Thursday, October 25, 2012

Steve Hagen's "Buddhism Plain and Simple": Book Review

No gilded statues on pedestals, no gongs, bells, or chants. This Zen teacher relays "uncluttered, original insights and observations" from the Buddha, gleaned from Hagen's three decades of practice and study. He refreshingly dismisses, when instructing one in beginning meditation, to stay with the basic breath-awareness, for instance, free of "visual object, sound, or thought." He insists throughout to "'see' Reality" as that which Zen masters define as One Mind, the unchanging seamless Whole behind a parade of passing moments.

He coats his approach with a light but sturdy veneer of Dogen's "just thusness," with a touch of Nagajuna, and a dab of Shunryu Suzuki. As in that teacher's "Zen Mind, Beginner's Mind" (see my review), this is not an historical survey. Like Suzuki's book, this brief account uses parables to teach, but Steve Hagen adds his own lessons from our own Western lifestyles in more American prose, in an unassuming style which sounds like a good friend's side of a conversation.

Unlike most popular books aimed at fundamentals of the buddha-dharma (Hagen wisely prefers this term to "Buddhism" with its institutional accretions and cultural obfuscations), this author stresses a streamlined approach. Hagen constantly repeats the message of the dharma of the awakened one: to "'see' Reality." He, as with the more advanced recent works of Stephen Batchelor (great follow-ups are "Buddhism Without Beliefs" and "Confession of a Buddhist Atheist," both reviewed by me), advocates the eventual possibility of "leaving the raft behind" once the teaching's succeeded.

That is, not to confuse as so many practitioners do the "territory for the map," as if one tries to cling to a particular practice or hold on the dharma, as if to "box it up and cart it away." He cautions about "the deep end of 'duhkha'-- existential angst," (111) and he resists the temptations of settling into a smug routine. "Final job of teacher: free student of teacher" (82) remains wise advice he passes along. The dharma is none other than things as they are, filtered via our senses. "It hurts to defy Reality." (127)

While accessible for beginners, this book does skip about, and it does not always convey its structure as clearly as it might have. (One paragraph as a précis on pg. 4 is very general.) Hagen follows the typical outline of introducing the Buddha (two pages to cover the supposed facts of his life--this book eschews legends and claptrap) and the four truths before extending its reach into the eightfold path for two-thirds of the narrative, concluding too hastily in a compression of the twelvefold chain. Hagen keeps the enumerations (which some writers use to weigh down their expositions) to a blessed minimum, but he needed more pages to elaborate this final section; the chart's too pithy and the appendix too truncated.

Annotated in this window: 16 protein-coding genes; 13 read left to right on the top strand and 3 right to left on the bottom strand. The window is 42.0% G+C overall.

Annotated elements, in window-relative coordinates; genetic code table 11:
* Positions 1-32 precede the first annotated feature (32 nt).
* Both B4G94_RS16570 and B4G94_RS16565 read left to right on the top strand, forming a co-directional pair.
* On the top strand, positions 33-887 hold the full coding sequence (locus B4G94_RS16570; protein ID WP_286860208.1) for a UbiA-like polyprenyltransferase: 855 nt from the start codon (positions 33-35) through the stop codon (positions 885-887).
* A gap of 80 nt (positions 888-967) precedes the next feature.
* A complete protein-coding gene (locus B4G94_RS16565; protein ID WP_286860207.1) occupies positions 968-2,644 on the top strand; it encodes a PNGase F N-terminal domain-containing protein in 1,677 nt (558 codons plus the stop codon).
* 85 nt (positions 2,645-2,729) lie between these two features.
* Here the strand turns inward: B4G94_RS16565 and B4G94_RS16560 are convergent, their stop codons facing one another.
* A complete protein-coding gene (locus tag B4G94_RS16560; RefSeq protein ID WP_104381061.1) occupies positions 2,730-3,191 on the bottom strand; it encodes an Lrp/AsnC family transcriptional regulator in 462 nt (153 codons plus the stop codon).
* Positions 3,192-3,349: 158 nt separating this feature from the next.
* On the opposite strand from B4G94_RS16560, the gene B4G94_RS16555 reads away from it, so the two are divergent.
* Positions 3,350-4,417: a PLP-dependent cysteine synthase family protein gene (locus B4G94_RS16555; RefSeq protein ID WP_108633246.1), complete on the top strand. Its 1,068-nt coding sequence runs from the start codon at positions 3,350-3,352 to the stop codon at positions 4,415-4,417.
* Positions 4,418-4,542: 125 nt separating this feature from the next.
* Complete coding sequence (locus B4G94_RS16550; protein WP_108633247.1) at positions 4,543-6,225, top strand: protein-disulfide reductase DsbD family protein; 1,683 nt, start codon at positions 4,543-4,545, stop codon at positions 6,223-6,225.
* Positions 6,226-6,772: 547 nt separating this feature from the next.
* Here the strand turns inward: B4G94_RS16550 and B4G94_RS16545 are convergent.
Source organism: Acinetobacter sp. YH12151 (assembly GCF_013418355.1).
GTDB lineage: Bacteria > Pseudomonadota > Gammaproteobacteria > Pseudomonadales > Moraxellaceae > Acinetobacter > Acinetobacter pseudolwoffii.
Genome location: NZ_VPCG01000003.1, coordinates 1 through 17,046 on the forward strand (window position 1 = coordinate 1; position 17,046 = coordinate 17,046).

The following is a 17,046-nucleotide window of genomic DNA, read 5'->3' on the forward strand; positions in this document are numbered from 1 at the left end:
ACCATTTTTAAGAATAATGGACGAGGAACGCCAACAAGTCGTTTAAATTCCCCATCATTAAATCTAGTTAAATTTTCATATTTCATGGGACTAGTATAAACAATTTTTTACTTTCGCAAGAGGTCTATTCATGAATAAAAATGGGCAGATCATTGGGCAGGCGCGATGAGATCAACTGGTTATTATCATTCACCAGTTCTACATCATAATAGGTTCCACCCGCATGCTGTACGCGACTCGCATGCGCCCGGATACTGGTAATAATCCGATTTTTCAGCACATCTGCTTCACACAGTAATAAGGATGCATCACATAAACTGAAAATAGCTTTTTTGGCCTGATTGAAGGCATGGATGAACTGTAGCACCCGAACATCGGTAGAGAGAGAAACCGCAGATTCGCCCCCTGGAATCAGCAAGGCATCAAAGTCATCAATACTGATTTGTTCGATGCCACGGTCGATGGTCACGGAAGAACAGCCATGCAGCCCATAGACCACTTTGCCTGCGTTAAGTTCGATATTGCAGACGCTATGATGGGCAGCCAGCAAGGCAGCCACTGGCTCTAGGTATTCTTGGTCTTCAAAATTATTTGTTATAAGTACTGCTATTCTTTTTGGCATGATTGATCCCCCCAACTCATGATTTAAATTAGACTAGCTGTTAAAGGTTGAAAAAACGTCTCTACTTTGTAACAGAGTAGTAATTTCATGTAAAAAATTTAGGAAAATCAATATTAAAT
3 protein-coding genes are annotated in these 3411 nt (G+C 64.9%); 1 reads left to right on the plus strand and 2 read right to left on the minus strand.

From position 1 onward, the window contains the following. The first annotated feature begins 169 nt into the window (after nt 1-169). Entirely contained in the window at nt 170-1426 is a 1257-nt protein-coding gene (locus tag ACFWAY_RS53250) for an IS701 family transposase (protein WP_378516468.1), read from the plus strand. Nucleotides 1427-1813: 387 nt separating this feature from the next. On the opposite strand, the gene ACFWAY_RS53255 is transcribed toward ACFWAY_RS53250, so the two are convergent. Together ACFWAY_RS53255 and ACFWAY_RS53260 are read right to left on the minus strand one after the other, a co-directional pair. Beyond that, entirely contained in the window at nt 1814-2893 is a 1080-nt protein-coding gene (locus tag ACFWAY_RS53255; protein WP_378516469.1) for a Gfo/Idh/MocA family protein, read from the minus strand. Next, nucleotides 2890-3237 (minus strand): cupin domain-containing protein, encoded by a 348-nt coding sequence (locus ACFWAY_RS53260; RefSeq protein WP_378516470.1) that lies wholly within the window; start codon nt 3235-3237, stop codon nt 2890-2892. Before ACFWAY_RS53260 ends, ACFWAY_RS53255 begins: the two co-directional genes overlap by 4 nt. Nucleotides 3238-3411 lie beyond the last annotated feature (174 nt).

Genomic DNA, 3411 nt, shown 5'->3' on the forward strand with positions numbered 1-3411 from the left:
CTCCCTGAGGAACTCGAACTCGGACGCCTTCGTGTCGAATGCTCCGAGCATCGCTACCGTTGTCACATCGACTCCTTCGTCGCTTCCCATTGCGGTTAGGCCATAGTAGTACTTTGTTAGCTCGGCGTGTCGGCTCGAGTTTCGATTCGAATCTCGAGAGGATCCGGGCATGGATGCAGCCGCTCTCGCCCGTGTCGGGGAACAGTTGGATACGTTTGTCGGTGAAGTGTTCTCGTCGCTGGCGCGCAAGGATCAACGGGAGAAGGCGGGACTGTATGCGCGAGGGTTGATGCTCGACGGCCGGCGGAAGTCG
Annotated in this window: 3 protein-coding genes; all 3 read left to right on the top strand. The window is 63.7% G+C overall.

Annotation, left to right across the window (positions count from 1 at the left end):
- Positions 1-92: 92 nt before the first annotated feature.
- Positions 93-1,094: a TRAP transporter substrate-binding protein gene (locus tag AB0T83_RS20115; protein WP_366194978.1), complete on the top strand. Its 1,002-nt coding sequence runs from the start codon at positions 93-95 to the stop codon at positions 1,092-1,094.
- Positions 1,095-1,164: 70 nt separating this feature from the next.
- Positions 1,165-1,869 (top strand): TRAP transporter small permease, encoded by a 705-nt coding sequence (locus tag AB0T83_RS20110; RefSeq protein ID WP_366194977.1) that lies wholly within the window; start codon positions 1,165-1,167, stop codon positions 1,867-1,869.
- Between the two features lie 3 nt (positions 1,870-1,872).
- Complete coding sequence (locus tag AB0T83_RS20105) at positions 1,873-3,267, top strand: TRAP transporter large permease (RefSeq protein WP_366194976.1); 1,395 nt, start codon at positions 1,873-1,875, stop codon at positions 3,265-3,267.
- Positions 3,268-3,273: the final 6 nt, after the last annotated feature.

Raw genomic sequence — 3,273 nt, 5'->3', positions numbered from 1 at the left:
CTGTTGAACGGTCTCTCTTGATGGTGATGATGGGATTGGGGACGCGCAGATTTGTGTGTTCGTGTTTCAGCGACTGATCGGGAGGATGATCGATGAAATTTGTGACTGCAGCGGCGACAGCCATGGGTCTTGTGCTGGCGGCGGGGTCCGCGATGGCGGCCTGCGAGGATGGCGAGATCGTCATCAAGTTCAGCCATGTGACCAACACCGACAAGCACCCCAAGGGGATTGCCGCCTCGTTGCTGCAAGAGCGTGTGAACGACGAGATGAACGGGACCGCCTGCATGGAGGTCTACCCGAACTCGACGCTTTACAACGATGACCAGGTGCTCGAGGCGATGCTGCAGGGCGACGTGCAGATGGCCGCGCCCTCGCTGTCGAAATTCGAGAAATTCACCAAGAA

Hagen also jumps past his initial treatment of inherently good or bad people as categories impeding "right speech." He criticizes "judgment or discriminate thinking" but he doesn't return to this until more than forty pages later, when decoding (well) what the Buddha called "frozen views" of conceptions. Hagen muddles his interpretation of a classic "Gestapo ask where the innocent family is hiding--do you lie?" case study, and this inclusion and related eightfold sections needed tightening.

But, even if an index and suggested reading list are absent and the organization of this narrative can slacken as well as tauten, the no-nonsense direction generally favored by Hagen may appeal to many seeking a discussion of buddha-dharma scoured of incense smoke and guru dust. He prefers straight-talk to platitudes. "The buddha-dharma doesn't ask us to give up control. Instead, it acknowledges we never had it in the first place." (51) (Amazon US 2-25-12; cf. his sequel reviewed 3-21-13, "Buddhism Is Not What You Believe")

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